01.11.2013 / Blog Posts Health and Wellness
Jane Jakubczak MPH, RD, CSSD, LDN; Washington Redskins Team Dietitian
For the past couple weeks, we have been bombarded by the annual chit-chat concerning New Year resolutions. What I found interesting this year, added to all the sobering statistics of how resolutions don’t work, is the fact that the amount of people making New Year resolutions in the first place is at an all-time low, suggesting people are “giving up” before they even begin.
I heard a reporter explain that the problem with New Year resolutions is they are too much like a diet but she did not expand on the comment, leaving me to speculate on how this statement rang true. I concluded that it touches on the human nature of how making a resolution (or going on a diet) customarily involves an enormous change in a small amount of time with the expectations of immediate results (a recipe for disaster, in my experience).
Change to humans is a life stressor. According to Farlex Medical Dictionary, “the causes of stress can include any event or occurrence that a person considers a threat to his or her coping strategies or resources.” Many people use food as a coping strategy, so it makes sense that a diet would be considered a threat by means of taking away an important resource in our lives.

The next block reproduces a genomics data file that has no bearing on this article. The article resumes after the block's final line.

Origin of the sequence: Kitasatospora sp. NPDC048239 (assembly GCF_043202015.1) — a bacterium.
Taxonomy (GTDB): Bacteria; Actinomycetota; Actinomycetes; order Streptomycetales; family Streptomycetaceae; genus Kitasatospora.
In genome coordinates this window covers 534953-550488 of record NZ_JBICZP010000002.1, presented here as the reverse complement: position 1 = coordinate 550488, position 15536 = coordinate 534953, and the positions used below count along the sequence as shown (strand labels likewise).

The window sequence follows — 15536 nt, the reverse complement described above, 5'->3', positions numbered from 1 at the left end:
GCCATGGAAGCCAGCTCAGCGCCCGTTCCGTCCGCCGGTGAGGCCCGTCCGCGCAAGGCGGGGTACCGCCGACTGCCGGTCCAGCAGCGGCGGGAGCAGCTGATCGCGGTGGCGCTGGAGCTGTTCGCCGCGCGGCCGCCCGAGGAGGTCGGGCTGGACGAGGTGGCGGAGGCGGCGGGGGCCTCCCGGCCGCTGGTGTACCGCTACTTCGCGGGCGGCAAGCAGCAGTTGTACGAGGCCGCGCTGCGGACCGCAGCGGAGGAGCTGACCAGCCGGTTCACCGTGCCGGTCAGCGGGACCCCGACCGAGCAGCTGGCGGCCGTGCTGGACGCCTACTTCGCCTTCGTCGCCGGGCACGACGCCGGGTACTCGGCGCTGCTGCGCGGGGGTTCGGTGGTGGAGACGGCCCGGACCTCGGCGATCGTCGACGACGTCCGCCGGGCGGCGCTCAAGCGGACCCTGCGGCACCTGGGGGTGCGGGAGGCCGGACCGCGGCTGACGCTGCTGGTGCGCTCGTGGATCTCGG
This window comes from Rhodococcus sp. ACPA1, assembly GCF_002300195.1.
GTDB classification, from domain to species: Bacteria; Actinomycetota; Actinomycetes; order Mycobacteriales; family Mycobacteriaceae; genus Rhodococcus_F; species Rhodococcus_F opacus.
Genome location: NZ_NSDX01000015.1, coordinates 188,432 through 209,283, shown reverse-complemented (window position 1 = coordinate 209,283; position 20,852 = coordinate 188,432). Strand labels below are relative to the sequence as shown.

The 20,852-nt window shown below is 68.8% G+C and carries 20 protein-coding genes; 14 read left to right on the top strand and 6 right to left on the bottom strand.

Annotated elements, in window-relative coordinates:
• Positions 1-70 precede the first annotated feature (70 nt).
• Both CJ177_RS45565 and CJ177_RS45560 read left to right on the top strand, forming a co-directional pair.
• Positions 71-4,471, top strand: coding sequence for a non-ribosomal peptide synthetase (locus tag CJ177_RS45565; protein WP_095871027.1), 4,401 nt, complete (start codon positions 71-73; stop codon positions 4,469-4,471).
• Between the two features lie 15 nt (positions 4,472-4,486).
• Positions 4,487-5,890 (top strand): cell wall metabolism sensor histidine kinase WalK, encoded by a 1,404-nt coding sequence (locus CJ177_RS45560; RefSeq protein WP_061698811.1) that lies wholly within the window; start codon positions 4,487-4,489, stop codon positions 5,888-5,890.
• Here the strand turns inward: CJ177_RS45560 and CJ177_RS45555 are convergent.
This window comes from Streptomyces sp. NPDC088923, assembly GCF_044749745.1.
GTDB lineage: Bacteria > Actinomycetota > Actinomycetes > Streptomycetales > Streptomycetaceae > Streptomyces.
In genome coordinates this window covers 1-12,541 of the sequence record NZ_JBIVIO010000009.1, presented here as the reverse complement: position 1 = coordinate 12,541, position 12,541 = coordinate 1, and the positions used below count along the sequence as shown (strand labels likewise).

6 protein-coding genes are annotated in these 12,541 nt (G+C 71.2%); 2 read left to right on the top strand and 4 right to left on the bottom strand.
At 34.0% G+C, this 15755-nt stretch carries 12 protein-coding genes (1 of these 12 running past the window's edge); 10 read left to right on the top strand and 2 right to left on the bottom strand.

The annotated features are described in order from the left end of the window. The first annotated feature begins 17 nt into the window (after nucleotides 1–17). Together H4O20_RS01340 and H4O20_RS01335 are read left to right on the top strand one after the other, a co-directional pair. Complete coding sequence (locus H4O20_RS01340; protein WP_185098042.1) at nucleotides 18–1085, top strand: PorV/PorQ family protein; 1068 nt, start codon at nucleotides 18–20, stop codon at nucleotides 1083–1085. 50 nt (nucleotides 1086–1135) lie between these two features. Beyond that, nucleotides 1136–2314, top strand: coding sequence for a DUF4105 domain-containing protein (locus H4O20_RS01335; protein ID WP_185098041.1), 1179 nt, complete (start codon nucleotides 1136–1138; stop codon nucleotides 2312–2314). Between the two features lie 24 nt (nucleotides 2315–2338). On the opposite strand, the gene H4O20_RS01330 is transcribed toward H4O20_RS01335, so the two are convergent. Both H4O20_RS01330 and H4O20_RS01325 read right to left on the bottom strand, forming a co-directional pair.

Add to this the fact that change involves the unknown, planning, preparing and sacrifice; all of which can be very overwhelming. Throw a couple daily stressors into the mix and voilà! there goes our “diet” right down the drain.
So what are we to do when we find we are carrying a bit of extra weight? The answer is not to “go on a diet”. The key is to accept that change is needed and work with it not against it.
In my many, many years of working with athletes and non-athletes alike, I have discovered a series of steps that a person needs to obtain successful weight management for a lifetime. I’d like us to use this off season to work through these steps so that we enter the 2013 season the fittest fans in the NFL!
Step #1: Assess where you are today.
To make changes we need to discover what changes need to be made. The food log is your tool to discover the eating behavior you need to target.
Your very first step is to keep a 7 day food log. Don’t change anything about your eating behavior this week, just record, non-judgmentally, everything you eat and drink for a full 7 days. For detailed instructions on keeping a food log, click here.
Once we have a blue-print of our current eating habits and patterns we will be ready to begin transforming these behaviors into healthier habits, patterns and behaviors. Check back for my next blog on making health enhancing modifications and finally achieve the healthy weight you have been looking for!
Make it a healthy week!
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